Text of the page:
The Director-General of the Internal Audit Agency at the Presidency, Dr Eric Oduro Osae, has said it will be better for the country to tackle corruption head-on now by making sure that people who embezzle funds and appear before the Public Accounts Committee (PAC) are appropriately sanctioned.
Failure to do so, he said, would result in Ghana not getting the money needed to undertake development.
“What it means is that if we are unable to fight corruption and prevent people from misusing and stealing public funds, the money that we will need to undertake development will not be there.
“It means we may have to go and borrow, and when we do, we misuse the borrowed funds. So if these issues are not resolved, we’ll continue to be underdeveloped and it is going to affect us in the future,” he said in an interview on February 12, 2021 on how the PAC could achieve its aim as an oversight body to fight corruption.
Read:6. Don't misappropriate state funds - Dr Osae urges internal auditors
Less knowledge of PAC
A study by the National Commission for Civic Education (NCCE) has found that a little over one-third (37.2 per cent) of the populace know about the existence of the PAC, the parliamentary machinery for ensuring public accountability within the public sector.
Indeed, the number of people who knew about the committee and its responsibilities in the end-line survey was lower (37.2 per cent) than the baseline survey (43.4 per cent).
Dr Osae corroborated the study and said it was due to the centralised nature of the activities of PAC, and that did not promote participatory democracy.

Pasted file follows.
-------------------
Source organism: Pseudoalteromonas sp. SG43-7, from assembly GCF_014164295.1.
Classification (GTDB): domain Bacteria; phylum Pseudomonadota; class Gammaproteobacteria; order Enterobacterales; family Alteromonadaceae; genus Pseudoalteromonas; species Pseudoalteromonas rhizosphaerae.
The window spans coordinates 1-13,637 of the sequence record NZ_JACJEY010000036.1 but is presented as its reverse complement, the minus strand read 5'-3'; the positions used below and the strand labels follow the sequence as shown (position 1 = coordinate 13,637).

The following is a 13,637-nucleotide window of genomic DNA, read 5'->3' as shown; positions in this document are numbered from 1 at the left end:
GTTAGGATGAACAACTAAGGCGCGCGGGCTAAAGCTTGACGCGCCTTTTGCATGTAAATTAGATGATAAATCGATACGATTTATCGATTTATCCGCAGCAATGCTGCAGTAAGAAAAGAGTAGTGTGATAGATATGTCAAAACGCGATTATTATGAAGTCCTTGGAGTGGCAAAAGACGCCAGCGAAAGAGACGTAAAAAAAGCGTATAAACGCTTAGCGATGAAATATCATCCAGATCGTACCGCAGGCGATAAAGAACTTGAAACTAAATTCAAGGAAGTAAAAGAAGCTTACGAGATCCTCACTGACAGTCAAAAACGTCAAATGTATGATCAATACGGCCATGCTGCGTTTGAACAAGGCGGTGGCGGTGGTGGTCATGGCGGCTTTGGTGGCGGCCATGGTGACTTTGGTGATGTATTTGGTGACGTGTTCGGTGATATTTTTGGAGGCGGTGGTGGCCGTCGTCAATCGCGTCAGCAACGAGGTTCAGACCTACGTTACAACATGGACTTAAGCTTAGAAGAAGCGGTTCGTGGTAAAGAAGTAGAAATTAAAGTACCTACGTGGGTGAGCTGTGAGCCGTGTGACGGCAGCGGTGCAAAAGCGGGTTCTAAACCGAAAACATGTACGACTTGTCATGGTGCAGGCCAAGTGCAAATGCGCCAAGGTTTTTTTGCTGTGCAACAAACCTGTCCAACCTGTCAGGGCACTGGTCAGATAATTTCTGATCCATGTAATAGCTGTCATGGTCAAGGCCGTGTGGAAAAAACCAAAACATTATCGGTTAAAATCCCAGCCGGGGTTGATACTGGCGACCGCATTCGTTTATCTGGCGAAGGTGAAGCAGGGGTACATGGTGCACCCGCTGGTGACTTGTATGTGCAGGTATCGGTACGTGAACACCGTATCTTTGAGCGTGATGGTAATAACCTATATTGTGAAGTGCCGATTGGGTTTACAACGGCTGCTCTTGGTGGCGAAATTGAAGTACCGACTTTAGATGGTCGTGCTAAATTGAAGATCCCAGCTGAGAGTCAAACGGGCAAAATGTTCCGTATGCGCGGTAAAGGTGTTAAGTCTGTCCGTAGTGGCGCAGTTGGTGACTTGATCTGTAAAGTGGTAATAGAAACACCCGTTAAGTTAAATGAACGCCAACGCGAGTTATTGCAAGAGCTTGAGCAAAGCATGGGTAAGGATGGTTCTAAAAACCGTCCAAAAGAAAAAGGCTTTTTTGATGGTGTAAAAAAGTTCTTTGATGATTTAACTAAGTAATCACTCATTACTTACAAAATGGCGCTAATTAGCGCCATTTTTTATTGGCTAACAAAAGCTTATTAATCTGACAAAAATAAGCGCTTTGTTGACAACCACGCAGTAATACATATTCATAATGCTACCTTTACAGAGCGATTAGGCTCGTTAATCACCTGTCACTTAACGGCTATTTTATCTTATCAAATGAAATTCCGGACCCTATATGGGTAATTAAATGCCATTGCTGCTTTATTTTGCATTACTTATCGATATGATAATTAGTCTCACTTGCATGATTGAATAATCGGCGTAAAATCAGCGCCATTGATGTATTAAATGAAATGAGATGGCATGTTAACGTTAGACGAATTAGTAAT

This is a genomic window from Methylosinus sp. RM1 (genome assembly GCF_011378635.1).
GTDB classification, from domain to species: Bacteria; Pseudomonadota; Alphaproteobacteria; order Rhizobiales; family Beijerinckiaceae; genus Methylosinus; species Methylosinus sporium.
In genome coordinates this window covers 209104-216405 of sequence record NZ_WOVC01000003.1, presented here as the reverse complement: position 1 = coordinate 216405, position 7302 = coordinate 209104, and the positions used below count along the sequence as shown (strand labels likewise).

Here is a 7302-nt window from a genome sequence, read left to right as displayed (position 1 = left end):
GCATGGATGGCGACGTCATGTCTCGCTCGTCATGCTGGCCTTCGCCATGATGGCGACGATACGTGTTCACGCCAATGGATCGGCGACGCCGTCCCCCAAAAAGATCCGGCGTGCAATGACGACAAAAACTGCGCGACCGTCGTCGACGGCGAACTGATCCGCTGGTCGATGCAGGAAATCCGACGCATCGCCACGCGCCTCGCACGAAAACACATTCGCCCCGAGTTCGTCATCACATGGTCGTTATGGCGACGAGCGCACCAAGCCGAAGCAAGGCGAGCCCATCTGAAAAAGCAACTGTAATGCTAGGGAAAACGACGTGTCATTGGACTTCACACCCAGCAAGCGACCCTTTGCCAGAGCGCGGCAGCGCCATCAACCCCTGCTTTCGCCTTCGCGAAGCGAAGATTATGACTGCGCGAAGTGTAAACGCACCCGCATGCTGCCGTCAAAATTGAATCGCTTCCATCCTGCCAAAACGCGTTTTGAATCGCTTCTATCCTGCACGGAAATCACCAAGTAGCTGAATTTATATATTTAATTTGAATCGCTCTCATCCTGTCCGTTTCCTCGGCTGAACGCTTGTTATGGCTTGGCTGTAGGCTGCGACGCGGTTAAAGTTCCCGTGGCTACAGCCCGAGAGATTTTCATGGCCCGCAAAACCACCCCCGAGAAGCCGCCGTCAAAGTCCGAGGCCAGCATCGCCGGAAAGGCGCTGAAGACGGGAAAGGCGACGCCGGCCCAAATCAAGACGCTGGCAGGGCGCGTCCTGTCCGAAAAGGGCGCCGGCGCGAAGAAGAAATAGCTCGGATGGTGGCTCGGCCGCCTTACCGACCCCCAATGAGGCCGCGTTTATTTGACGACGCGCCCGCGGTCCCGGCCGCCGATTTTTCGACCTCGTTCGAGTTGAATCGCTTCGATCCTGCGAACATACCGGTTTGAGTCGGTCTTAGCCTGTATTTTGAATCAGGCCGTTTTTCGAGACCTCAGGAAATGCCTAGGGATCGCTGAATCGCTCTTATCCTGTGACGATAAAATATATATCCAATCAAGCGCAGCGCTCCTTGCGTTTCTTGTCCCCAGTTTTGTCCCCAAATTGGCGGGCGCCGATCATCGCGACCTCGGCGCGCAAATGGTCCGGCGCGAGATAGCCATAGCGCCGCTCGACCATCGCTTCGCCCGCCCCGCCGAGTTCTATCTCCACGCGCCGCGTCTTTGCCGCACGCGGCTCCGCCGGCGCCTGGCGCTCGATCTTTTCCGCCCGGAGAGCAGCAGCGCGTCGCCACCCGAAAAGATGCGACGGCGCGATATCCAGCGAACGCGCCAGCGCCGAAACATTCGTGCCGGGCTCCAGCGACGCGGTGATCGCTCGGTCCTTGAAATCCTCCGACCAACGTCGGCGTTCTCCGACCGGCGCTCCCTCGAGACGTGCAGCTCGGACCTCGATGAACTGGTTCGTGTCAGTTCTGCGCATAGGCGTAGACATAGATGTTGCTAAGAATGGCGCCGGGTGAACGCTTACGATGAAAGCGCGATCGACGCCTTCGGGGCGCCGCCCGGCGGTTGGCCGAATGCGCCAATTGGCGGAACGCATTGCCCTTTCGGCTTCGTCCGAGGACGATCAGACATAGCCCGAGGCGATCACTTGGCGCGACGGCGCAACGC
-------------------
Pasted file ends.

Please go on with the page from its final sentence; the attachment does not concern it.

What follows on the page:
“It is as if we are pouring water on stone. The committee sits in Accra but the issues they deal with affect people outside Accra in certain cases, so that if somebody has misused and misapplied funds in a certain village and it appears in the accounts of the district assembly, PAC will sit in Accra and discuss it.
“The people will never get to know; they don’t know what is happening to their money. So it is most unfair,” he said.
According to him, the best thing was for the committee to be able to decentralise its operations, and since that would also be difficult, it could work with the Finance and Administration (F&A) sub-committee of the respective assemblies.
That, he said, would ensure that at the district level, the F&A sub-committee of the assembly could meet and the member of Parliament would also sit in.
“In that case, you will bring the activities of the PAC closer to the people. They should decentralise their operations and at any sitting invite their key stakeholders to be there and allow them to also ask people who have misapplied the funds some questions as a way to promote participatory democracy,” he said.
Powers of PAC
The committee does not have enforcement powers. They have the power to subpoena people to appear before them but they do not have the power to send them to court.
Also, the PAC is normally chaired by the opposition, a situation Dr Osae said also undermined the fight against corruption.
He said instead of looking at things objectively, the political colour always undermined the good intention of establishing the committee.
“So we have to decentralise it. We have to make sure that we give them some functioning or prosecutorial powers. Then we also have to depoliticise it and make sure that at least the institution works in a manner devoid of partisan politics.
“If we import politics, the majority will have their way, and minority will have their as always into our PAC then our fight against corruption will come to zero,” Dr Osae said.
The study by the National Commission for Civic Education (NCCE) examined the ‘Public Opinion on the State of Corruption, Public Accountability and Environmental Governance in Ghana’.
The NCCE in 2017 signed a memorandum of understanding with the European Union (EU) and its subsidiary organisations to undertake a five-year programme, known as the ‘Accountability, Rule of Law and Anti-Corruption Programme (ARAP).